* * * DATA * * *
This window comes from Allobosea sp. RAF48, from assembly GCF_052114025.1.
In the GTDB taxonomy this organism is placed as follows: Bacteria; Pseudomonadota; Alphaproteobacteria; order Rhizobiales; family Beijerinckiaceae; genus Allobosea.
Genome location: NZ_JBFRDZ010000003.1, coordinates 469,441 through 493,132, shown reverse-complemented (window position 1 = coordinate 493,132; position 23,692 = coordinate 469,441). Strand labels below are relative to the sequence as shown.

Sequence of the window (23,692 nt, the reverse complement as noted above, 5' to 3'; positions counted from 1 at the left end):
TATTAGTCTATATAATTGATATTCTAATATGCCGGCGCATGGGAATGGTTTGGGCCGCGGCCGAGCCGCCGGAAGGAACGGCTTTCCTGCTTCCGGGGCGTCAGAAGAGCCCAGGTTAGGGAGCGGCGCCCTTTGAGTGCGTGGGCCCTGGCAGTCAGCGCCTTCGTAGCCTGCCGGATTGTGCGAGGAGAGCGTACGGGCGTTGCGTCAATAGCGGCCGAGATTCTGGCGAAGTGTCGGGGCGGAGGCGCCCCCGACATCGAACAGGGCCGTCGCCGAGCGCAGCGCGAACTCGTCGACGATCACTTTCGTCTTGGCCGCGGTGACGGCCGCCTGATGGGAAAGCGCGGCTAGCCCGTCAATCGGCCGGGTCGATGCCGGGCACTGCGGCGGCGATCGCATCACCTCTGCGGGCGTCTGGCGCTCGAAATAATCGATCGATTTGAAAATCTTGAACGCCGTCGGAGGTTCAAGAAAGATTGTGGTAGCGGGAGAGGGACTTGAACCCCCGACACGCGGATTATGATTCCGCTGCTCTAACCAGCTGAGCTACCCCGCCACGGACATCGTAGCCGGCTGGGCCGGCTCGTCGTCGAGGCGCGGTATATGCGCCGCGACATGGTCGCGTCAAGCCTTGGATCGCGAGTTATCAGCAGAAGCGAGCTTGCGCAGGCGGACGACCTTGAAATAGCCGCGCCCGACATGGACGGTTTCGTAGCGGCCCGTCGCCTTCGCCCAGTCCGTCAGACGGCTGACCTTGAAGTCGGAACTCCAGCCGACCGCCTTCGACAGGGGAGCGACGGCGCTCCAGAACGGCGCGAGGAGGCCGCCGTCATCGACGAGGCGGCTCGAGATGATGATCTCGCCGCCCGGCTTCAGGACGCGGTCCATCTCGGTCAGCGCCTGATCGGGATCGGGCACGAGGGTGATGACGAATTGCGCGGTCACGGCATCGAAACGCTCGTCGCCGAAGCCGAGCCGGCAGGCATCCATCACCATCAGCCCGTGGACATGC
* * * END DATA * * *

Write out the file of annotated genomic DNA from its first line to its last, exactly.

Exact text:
This window comes from Allobosea sp. RAF48, from assembly GCF_052114025.1.
In the GTDB taxonomy this organism is placed as follows: Bacteria; Pseudomonadota; Alphaproteobacteria; order Rhizobiales; family Beijerinckiaceae; genus Allobosea.
Genome location: NZ_JBFRDZ010000003.1, coordinates 469,441 through 493,132, shown reverse-complemented (window position 1 = coordinate 493,132; position 23,692 = coordinate 469,441). Strand labels below are relative to the sequence as shown.

Sequence of the window (23,692 nt, the reverse complement as noted above, 5' to 3'; positions counted from 1 at the left end):
TATTAGTCTATATAATTGATATTCTAATATGCCGGCGCATGGGAATGGTTTGGGCCGCGGCCGAGCCGCCGGAAGGAACGGCTTTCCTGCTTCCGGGGCGTCAGAAGAGCCCAGGTTAGGGAGCGGCGCCCTTTGAGTGCGTGGGCCCTGGCAGTCAGCGCCTTCGTAGCCTGCCGGATTGTGCGAGGAGAGCGTACGGGCGTTGCGTCAATAGCGGCCGAGATTCTGGCGAAGTGTCGGGGCGGAGGCGCCCCCGACATCGAACAGGGCCGTCGCCGAGCGCAGCGCGAACTCGTCGACGATCACTTTCGTCTTGGCCGCGGTGACGGCCGCCTGATGGGAAAGCGCGGCTAGCCCGTCAATCGGCCGGGTCGATGCCGGGCACTGCGGCGGCGATCGCATCACCTCTGCGGGCGTCTGGCGCTCGAAATAATCGATCGATTTGAAAATCTTGAACGCCGTCGGAGGTTCAAGAAAGATTGTGGTAGCGGGAGAGGGACTTGAACCCCCGACACGCGGATTATGATTCCGCTGCTCTAACCAGCTGAGCTACCCCGCCACGGACATCGTAGCCGGCTGGGCCGGCTCGTCGTCGAGGCGCGGTATATGCGCCGCGACATGGTCGCGTCAAGCCTTGGATCGCGAGTTATCAGCAGAAGCGAGCTTGCGCAGGCGGACGACCTTGAAATAGCCGCGCCCGACATGGACGGTTTCGTAGCGGCCCGTCGCCTTCGCCCAGTCCGTCAGACGGCTGACCTTGAAGTCGGAACTCCAGCCGACCGCCTTCGACAGGGGAGCGACGGCGCTCCAGAACGGCGCGAGGAGGCCGCCGTCATCGACGAGGCGGCTCGAGATGATGATCTCGCCGCCCGGCTTCAGGACGCGGTCCATCTCGGTCAGCGCCTGATCGGGATCGGGCACGAGGGTGATGACGAATTGCGCGGTCACGGCATCGAAACGCTCGTCGCCGAAGCCGAGCCGGCAGGCATCCATCACCATCAGCCCGTGGACATGC